eventualities. The Court was also right in observing
that wherever Parliament intended the Court to
record special reasons, care had been taken to make
such provision by requiring the Court to record such
reasons.

42. Again, maintenance is a right which accrues to a
wife against her husband the minute the former
gets married to the latter. It is not only a moral
obligation but is also a legal duty cast upon the
husband to maintain his wife. Hence, whenever a
wife does not stay with her husband and claims
maintenance, the only question which the Court is
called upon to consider is whether she was justified

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to live separately from her husband and still claim
maintenance from him? If the reply is in the
affirmative, she is entitled to claim maintenance. It
is, therefore, open to the Magistrate to award
maintenance from the date of application and there
is nothing which requires recording of `special
reasons’ though he must record reasons as
envisaged by Sub-section (6) of Section 354 of the
Code in support of the order passed by him.

43. We, therefore, hold that while deciding an
application under Section 125 of the code, a
Magistrate is required to record reasons for granting
or refusing to grant maintenance to wives, children
or parents. Such maintenance can be awarded from
the date of the order, or, if so ordered, from the
date of the application for maintenance, as the case
may be. For awarding maintenance from the date of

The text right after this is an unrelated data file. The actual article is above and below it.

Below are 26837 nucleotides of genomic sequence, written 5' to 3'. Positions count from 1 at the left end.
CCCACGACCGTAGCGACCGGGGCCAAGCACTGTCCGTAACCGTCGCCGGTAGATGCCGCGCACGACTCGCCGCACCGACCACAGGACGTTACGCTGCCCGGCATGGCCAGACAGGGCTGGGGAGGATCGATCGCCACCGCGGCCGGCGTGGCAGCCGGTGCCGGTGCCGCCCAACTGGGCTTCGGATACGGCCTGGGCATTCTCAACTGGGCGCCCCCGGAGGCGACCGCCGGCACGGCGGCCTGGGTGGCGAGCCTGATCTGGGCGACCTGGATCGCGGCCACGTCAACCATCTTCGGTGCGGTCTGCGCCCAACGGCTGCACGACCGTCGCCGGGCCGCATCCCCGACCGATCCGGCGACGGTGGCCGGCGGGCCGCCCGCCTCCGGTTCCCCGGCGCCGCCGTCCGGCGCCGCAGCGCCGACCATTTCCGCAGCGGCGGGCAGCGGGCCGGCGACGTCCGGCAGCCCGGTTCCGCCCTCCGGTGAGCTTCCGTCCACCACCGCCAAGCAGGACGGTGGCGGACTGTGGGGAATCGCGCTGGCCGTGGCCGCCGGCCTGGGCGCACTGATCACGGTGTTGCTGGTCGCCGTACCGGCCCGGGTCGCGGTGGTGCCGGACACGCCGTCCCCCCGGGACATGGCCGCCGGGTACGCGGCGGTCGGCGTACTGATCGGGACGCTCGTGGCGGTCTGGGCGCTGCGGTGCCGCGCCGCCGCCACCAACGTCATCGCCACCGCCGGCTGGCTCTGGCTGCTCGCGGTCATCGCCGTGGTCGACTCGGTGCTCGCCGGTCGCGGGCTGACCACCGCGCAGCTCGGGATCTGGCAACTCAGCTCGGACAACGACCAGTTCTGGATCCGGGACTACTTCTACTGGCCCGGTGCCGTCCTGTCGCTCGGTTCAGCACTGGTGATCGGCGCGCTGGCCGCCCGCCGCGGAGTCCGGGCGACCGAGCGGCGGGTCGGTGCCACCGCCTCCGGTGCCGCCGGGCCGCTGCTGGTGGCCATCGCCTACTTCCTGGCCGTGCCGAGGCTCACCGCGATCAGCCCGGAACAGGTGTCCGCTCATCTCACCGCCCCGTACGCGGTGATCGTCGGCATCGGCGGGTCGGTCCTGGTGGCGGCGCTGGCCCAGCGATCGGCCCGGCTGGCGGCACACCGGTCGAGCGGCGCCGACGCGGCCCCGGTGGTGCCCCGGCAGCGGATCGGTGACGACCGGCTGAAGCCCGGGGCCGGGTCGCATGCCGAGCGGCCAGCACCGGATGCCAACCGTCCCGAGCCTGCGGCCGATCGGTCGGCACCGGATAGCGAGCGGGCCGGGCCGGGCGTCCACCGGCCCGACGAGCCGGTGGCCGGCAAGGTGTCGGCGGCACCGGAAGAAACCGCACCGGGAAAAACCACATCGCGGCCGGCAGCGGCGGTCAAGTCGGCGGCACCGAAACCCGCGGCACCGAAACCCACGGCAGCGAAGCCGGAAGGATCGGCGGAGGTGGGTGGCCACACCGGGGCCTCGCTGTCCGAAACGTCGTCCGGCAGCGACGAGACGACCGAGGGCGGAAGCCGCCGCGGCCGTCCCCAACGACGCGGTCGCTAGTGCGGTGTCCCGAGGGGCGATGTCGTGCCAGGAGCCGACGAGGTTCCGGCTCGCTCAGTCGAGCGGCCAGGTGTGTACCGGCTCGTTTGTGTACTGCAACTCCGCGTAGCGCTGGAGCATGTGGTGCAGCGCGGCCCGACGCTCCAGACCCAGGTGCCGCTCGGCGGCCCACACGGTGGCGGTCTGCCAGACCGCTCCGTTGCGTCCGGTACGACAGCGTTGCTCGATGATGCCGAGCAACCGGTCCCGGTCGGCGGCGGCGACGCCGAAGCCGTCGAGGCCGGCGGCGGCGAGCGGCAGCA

the application, express order is necessary. No
special reasons, however, are required to be
recorded by the Court. In our Judgment, no such
requirement can be read in Sub section (l) of
Section 125 of the Code in absence of express
provision to that effect.”

32. Thus, the Apex Court held that it is open to the Magistrate to

award maintenance from the date of the application and there is nothing

which requires recording of “special reasons” though he must record reasons

as envisaged by sub-section (6) of Section 354 of Cr.P.C. in support of the

order passed by him.

[emphasis supplied]

33. This case was considered in Jaiminiben Vyas (supra). In

paragraph-6, it was observed thus:

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“6. In Shail Kumari Devi v. Krishan Bhagwan Pathak,
(2008) 9 SCC 632; Para’s 39-41 this Court dealt
with the question as to from which date a
Magistrate may order payment of maintenance to
wife, children or parents. In Shail Kumar Devi, this